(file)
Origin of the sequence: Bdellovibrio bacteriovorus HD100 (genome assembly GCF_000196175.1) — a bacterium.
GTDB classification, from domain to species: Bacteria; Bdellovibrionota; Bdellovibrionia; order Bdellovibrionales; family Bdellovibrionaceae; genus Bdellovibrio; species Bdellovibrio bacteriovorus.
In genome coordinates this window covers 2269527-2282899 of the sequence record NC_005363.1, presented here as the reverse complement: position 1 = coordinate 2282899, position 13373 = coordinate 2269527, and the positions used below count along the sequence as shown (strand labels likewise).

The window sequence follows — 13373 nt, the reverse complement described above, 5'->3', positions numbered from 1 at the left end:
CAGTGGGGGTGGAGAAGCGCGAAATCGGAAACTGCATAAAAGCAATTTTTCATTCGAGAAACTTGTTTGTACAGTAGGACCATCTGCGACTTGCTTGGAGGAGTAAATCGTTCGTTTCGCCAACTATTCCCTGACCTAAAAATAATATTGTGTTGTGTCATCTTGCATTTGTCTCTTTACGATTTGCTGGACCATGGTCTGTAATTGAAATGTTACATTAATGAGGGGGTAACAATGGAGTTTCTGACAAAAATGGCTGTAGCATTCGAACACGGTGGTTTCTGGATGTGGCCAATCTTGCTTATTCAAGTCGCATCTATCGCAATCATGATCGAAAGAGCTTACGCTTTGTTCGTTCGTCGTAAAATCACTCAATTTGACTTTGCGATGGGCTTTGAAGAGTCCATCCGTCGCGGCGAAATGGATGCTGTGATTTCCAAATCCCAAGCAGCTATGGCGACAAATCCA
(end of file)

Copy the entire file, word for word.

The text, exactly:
Origin of the sequence: Bdellovibrio bacteriovorus HD100 (genome assembly GCF_000196175.1) — a bacterium.
GTDB classification, from domain to species: Bacteria; Bdellovibrionota; Bdellovibrionia; order Bdellovibrionales; family Bdellovibrionaceae; genus Bdellovibrio; species Bdellovibrio bacteriovorus.
In genome coordinates this window covers 2269527-2282899 of the sequence record NC_005363.1, presented here as the reverse complement: position 1 = coordinate 2282899, position 13373 = coordinate 2269527, and the positions used below count along the sequence as shown (strand labels likewise).

The window sequence follows — 13373 nt, the reverse complement described above, 5'->3', positions numbered from 1 at the left end:
CAGTGGGGGTGGAGAAGCGCGAAATCGGAAACTGCATAAAAGCAATTTTTCATTCGAGAAACTTGTTTGTACAGTAGGACCATCTGCGACTTGCTTGGAGGAGTAAATCGTTCGTTTCGCCAACTATTCCCTGACCTAAAAATAATATTGTGTTGTGTCATCTTGCATTTGTCTCTTTACGATTTGCTGGACCATGGTCTGTAATTGAAATGTTACATTAATGAGGGGGTAACAATGGAGTTTCTGACAAAAATGGCTGTAGCATTCGAACACGGTGGTTTCTGGATGTGGCCAATCTTGCTTATTCAAGTCGCATCTATCGCAATCATGATCGAAAGAGCTTACGCTTTGTTCGTTCGTCGTAAAATCACTCAATTTGACTTTGCGATGGGCTTTGAAGAGTCCATCCGTCGCGGCGAAATGGATGCTGTGATTTCCAAATCCCAAGCAGCTATGGCGACAAATCCA